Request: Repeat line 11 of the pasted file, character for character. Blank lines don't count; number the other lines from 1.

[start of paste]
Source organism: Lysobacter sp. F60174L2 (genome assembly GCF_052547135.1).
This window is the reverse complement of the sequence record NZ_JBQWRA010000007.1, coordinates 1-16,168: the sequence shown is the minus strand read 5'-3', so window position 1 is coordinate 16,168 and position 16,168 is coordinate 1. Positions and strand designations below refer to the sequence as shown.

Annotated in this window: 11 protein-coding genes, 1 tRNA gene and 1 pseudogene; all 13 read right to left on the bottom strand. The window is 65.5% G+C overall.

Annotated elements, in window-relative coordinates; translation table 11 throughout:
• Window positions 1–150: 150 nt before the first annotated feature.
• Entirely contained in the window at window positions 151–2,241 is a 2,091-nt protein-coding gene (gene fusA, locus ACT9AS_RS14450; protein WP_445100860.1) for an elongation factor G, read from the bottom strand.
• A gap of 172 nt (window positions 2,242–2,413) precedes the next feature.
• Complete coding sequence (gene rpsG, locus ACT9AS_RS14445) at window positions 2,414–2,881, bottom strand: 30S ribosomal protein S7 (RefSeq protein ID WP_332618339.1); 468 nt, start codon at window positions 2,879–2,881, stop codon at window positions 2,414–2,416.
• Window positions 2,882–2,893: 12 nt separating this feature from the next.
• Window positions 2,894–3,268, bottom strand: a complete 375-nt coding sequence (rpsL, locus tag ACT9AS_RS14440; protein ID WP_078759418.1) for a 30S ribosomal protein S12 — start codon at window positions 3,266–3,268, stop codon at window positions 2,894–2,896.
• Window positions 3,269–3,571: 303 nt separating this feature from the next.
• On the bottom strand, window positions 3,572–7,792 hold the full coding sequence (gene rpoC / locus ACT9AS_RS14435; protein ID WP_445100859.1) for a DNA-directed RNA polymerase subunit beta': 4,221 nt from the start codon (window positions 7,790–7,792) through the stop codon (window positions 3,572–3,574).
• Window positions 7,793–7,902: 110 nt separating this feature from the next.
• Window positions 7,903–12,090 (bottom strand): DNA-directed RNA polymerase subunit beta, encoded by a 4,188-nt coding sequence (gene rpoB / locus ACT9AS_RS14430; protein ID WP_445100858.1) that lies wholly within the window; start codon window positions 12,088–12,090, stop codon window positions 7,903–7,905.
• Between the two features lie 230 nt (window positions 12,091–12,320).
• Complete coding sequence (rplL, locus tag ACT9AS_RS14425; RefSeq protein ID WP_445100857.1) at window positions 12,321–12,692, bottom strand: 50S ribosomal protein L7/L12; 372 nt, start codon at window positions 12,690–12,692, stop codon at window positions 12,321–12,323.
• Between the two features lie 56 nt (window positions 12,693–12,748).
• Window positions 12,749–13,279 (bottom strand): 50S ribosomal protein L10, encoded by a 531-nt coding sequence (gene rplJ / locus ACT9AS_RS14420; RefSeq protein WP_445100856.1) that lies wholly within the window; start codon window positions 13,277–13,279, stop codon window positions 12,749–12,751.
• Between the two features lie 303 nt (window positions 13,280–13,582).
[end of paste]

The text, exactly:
• Window positions 3,269–3,571: 303 nt separating this feature from the next.